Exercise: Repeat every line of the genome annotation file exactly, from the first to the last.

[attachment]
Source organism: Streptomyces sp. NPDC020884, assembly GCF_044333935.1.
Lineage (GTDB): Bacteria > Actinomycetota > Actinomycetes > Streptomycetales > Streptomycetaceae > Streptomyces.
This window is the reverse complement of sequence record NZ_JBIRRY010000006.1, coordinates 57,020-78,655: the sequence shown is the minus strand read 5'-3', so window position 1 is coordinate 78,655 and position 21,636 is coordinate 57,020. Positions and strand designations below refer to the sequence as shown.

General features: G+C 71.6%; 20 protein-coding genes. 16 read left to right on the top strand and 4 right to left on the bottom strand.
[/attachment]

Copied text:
Source organism: Streptomyces sp. NPDC020884, assembly GCF_044333935.1.
Lineage (GTDB): Bacteria > Actinomycetota > Actinomycetes > Streptomycetales > Streptomycetaceae > Streptomyces.
This window is the reverse complement of sequence record NZ_JBIRRY010000006.1, coordinates 57,020-78,655: the sequence shown is the minus strand read 5'-3', so window position 1 is coordinate 78,655 and position 21,636 is coordinate 57,020. Positions and strand designations below refer to the sequence as shown.

General features: G+C 71.6%; 20 protein-coding genes. 16 read left to right on the top strand and 4 right to left on the bottom strand.